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The Wood
By H. P. Lovecraft

They cut it down, and where the pitch-black aisles
     Of forest night had hid eternal things,
They scal’d the sky with tow’rs and marble piles
     To make a city for their revellings.

White and amazing to the lands around
     That wondrous wealth of domes and turrets rose;
Crystal and ivory, sublimely crown’d
     With pinnacles that bore unmelting snows.

And through its halls the pipe and sistrum rang,
     While wine and riot brought their scarlet stains;
Never a voice of elder marvels sang,
     Nor any eye call’d up the hills and plains.

Thus down the years, till on one purple night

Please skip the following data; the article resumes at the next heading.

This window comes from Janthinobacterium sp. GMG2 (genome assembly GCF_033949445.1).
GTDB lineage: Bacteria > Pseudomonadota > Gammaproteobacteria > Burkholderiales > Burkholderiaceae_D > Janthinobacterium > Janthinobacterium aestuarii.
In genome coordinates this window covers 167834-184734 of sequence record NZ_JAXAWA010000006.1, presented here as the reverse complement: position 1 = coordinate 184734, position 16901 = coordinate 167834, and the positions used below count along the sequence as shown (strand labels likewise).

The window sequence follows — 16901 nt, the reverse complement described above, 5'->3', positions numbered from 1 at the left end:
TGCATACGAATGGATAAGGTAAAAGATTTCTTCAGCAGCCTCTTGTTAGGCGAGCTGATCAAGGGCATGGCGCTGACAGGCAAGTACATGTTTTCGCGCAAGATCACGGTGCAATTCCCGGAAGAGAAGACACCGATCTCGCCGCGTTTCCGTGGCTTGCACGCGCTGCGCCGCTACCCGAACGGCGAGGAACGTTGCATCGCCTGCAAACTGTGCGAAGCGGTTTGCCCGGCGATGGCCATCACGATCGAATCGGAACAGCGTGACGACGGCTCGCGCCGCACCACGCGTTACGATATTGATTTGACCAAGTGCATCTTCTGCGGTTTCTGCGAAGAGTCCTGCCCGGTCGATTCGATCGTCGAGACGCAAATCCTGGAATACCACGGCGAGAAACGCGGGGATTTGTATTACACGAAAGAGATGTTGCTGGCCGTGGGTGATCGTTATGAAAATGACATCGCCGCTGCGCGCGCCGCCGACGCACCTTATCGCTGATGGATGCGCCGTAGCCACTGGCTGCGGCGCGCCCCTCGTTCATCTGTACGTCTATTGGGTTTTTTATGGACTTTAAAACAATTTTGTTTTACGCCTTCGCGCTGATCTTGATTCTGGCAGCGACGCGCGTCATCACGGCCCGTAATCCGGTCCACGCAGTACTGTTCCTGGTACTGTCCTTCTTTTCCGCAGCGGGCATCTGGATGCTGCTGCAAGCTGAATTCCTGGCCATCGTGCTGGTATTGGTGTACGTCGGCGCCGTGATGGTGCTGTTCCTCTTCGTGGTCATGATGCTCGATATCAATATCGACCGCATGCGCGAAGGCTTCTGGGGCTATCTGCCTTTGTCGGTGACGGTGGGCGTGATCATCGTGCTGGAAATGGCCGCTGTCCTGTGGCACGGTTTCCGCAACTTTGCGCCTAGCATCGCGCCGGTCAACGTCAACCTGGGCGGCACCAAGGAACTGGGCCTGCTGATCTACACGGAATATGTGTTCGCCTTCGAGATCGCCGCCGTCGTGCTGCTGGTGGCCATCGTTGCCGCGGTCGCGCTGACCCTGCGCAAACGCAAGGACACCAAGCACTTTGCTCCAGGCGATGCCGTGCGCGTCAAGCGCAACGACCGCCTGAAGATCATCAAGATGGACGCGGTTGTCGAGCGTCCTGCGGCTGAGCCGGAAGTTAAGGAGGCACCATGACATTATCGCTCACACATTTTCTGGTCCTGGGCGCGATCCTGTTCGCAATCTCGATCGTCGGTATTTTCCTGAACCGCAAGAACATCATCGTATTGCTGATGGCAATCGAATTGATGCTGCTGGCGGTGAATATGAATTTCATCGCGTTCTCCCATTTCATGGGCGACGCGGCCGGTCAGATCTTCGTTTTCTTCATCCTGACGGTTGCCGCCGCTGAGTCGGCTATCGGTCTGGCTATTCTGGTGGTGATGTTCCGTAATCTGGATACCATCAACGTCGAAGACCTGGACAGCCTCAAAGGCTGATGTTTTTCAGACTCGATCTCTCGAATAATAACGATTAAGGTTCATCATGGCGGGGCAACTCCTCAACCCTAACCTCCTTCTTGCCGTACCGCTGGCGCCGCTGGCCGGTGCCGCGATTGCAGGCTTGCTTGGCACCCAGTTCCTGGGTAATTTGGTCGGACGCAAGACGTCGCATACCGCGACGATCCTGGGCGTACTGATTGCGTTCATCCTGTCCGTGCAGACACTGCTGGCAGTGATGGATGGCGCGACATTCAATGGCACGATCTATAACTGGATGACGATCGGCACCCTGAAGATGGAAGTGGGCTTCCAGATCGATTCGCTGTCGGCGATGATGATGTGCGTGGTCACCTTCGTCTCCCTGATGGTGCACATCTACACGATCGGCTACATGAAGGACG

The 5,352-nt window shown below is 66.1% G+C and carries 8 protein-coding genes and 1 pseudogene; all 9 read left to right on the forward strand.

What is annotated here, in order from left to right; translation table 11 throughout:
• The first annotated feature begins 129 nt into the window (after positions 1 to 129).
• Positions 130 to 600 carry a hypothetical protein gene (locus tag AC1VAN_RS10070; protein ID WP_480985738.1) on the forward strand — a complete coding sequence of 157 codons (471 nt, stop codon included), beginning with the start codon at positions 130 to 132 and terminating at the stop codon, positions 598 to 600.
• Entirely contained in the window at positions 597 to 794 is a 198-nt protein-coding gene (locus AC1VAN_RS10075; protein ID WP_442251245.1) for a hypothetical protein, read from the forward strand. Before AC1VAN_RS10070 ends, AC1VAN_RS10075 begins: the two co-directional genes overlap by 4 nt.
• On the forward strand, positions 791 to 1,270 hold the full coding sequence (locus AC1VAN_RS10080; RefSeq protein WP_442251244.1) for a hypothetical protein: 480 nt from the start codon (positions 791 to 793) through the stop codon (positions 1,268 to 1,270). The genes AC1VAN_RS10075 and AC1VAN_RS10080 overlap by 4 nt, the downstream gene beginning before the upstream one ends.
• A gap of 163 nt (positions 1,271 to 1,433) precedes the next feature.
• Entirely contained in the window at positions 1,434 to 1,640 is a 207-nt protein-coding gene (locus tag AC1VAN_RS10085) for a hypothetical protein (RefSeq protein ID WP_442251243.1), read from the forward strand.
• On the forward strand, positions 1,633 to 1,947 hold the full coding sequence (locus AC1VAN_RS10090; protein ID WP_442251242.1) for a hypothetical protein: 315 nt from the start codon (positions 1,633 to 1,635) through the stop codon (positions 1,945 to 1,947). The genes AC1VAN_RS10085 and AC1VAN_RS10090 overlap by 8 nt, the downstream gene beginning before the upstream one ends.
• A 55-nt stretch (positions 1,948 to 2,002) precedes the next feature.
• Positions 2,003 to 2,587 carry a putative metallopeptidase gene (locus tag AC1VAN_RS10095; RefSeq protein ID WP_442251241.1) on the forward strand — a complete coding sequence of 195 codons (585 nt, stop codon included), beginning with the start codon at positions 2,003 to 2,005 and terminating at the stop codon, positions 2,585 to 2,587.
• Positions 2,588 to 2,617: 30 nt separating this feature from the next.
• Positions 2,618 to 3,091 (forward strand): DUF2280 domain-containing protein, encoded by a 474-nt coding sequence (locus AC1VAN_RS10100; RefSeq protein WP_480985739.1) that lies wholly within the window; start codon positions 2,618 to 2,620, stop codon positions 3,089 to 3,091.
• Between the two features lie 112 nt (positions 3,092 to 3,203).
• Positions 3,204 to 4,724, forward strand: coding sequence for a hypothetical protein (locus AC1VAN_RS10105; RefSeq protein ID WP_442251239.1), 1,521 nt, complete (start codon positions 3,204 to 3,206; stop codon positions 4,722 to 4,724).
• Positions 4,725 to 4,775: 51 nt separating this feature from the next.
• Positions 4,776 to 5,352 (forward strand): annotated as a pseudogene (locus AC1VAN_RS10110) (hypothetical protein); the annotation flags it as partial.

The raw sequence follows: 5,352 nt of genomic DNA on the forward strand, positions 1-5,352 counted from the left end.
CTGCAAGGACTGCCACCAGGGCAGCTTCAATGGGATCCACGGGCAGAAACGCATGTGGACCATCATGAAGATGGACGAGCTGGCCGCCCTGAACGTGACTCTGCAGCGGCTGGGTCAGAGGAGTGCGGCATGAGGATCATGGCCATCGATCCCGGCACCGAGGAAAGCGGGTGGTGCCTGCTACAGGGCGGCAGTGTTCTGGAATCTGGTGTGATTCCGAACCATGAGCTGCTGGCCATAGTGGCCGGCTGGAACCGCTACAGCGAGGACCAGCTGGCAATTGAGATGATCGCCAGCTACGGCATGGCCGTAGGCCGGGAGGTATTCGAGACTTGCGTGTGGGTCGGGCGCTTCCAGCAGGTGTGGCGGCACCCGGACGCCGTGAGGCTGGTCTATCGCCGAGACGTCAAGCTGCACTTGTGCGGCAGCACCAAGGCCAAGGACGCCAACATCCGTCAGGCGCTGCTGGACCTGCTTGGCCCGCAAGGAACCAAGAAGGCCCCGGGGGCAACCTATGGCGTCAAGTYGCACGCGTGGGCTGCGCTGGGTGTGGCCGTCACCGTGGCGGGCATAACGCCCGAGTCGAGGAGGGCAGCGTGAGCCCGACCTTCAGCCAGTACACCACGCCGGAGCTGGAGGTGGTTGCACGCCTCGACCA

A drunken minstrel in his careless verse
Spoke the vile words that should not see the light,
     And stirr’d the shadows of an ancient curse.

Forests may fall, but not the dusk they shield;
     So on the spot where that proud city stood,
The shuddering dawn no single stone reveal’d,
     But fled the blackness of a primal wood.
  Return to “The Wood” This page last revised 20 October 2009.
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